Can you be an avid gourmand even if you suffer from ulcerative colitis disease? A moving story about falling back in love with food.
By Denise Sakaki
Imagine your body turning against you and the food you eat, the internal system you rely upon to process and absorb nutrients, suddenly becoming a hostile environment to every delicious morsel. It’s called ulcerative colitis, an auto-immune disease that affects as many as a million people in the U.S. It causes an inflammation in the colon, preventing the digestion and absorption of food, with the body painfully rejecting it, and in severe cases, can lead towards organ failure or a heart attack due to lack of fluids and nutrients in the body. Imagine your most cherished dish, a beloved food, becoming a total stranger to you, and a slow starvation leaving you as frail as a bird.
Michelle* doesn’t have to imagine this, because she’s been living with colitis as a constant companion in her life for nearly fifteen years. But she’s never let it stop her – she’s an avid gourmand, traveling across the country to feed her hungry heart’s desire, writing the blog Radish and Rose. She has an enviable collection of cookbooks, adores Thomas Keller, and no matter what anyone says, she will always adore cupcakes. She is a true bon vivant, celebrating feasts with friends, and the way food can transform a life. That is, until the feast became famine. Her body turned against the food on the plate, leaving an already petite 5’3” frame twenty-six pounds lighter, a literal whisper of a girl. Suffering a severe inflammation that nearly caused a fatal shutdown, Michelle spent weeks in a hospital, completely bedridden, her meals given intravenously. Doctors were able to stabilize her, eventually starting her on a gradual reintroduction to solid foods again, but the experience was understandably traumatic, even for someone who has lived with colitis for years. Where in previous situations, she had always been able to control the flareups with dietary changes like eating bland foods until her system could recover, but this time was different. She knows the way she looks at food will never be the same, and yet her epicurean spirit remains undaunted.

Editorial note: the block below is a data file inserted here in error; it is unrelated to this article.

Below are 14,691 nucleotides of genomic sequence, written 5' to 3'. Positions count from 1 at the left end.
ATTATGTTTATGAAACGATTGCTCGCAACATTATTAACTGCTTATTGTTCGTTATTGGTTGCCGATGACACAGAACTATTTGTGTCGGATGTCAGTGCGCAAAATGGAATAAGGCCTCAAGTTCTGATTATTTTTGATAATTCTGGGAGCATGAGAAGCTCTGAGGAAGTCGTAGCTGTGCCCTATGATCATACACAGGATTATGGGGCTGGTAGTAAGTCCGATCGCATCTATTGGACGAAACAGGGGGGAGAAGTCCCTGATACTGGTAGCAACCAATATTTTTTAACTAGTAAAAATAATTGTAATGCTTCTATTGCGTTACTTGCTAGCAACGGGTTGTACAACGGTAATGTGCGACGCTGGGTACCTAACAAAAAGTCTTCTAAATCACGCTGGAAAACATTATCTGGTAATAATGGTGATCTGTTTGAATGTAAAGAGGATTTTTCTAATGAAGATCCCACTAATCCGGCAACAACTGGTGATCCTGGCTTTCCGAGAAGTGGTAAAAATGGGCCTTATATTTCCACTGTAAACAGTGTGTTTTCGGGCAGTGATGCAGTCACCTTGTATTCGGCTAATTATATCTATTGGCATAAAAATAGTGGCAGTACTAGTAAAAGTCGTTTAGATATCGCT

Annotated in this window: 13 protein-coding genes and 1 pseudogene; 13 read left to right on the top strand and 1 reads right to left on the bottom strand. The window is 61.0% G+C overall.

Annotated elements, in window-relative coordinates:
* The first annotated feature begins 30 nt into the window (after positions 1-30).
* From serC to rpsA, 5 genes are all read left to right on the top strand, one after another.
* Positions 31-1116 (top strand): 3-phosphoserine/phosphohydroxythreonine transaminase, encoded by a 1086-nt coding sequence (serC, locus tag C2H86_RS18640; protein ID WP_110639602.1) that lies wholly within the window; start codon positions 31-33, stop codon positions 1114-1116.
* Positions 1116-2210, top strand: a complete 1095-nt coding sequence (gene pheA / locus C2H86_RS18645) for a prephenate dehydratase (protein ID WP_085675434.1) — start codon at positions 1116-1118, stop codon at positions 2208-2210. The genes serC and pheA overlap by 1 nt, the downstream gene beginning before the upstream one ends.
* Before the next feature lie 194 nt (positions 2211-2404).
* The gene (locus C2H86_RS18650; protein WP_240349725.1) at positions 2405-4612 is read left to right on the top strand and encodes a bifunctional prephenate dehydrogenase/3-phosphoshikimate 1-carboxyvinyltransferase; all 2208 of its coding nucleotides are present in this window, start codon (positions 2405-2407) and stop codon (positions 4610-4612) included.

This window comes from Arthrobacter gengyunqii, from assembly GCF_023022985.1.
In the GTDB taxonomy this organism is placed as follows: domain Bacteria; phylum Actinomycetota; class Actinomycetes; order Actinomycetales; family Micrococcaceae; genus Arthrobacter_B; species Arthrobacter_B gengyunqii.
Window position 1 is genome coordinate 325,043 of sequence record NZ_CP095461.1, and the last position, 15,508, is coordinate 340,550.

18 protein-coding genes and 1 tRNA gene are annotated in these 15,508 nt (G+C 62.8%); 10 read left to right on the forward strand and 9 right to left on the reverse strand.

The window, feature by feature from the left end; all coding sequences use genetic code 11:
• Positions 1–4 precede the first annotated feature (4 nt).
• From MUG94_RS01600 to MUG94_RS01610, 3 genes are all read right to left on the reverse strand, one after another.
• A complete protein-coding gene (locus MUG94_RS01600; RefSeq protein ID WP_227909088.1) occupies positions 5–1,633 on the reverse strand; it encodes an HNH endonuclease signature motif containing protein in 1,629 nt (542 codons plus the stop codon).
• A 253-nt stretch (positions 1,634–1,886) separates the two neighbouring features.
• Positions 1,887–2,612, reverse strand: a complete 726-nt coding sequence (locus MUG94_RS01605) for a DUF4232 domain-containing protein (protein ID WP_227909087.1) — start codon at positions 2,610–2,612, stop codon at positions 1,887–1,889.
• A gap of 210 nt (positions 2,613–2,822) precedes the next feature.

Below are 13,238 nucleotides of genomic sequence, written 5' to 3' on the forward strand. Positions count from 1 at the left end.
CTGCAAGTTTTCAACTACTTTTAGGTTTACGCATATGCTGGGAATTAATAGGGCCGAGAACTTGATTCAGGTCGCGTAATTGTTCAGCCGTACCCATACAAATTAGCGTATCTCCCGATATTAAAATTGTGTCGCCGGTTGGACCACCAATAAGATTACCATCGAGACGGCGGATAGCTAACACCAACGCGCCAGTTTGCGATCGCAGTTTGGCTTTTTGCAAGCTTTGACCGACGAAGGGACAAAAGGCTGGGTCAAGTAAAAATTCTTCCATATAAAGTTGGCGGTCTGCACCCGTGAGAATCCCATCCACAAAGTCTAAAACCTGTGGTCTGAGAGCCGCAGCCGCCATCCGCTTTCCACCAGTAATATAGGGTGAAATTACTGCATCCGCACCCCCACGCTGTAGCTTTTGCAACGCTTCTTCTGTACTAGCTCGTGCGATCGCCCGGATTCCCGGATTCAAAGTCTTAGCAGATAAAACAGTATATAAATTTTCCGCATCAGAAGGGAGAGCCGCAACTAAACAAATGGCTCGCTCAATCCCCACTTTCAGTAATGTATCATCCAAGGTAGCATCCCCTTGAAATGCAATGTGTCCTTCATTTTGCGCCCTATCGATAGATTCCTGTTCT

“When [the colitis] happens, it gets out of control easily,” Michelle says of the attacks. It’s been a few weeks since she’s been released from the hospital. She’s home now, reengaging with daily life and a paced regiment of gaining the weight back through several small meals a day. Despite her appetite finally returning, familiar cravings for creature comforts like macaroni and cheese or hamburgers have to wait. Michelle explains how one loses a considerable percentage of muscle mass while in the hospital; despite being on medical supervision, the body literally starts to cannibalize itself. She’s spent days on a strict diet of plain rice and fish, simply prepared, as a baseline to reacquaint her system to solid food, processing the crucial vitamins and minerals to rebuild that muscle. She keeps a diary of individual things she’s introducing to her body, ticking off new items daily in a notebook. The ingredients we take for granted, like roasted potatoes or raw lettuce, are like milestones her body is eagerly hurtling across with every passing day. She remains in good spirits, a sparkle has returned to her eyes, as she explains how she looks forward to every day, as it means she can eat something new. “I’m so happy to be alive,” she says with genuine joy and matter-of-factness. Where some would see this paced approach towards eating as an agonizing path for a food enthusiast, Michelle sees it as something of a newly discovered romance. Every item she lists in her food journal is like a love letter for the tastes and flavors she is getting to know all over again. After being sensory-deprived of solid food, it’s like her palate hit the “restart” button, and she’s like a child tasting things for the first time, but with the appreciation of an adult who can savor every morsel.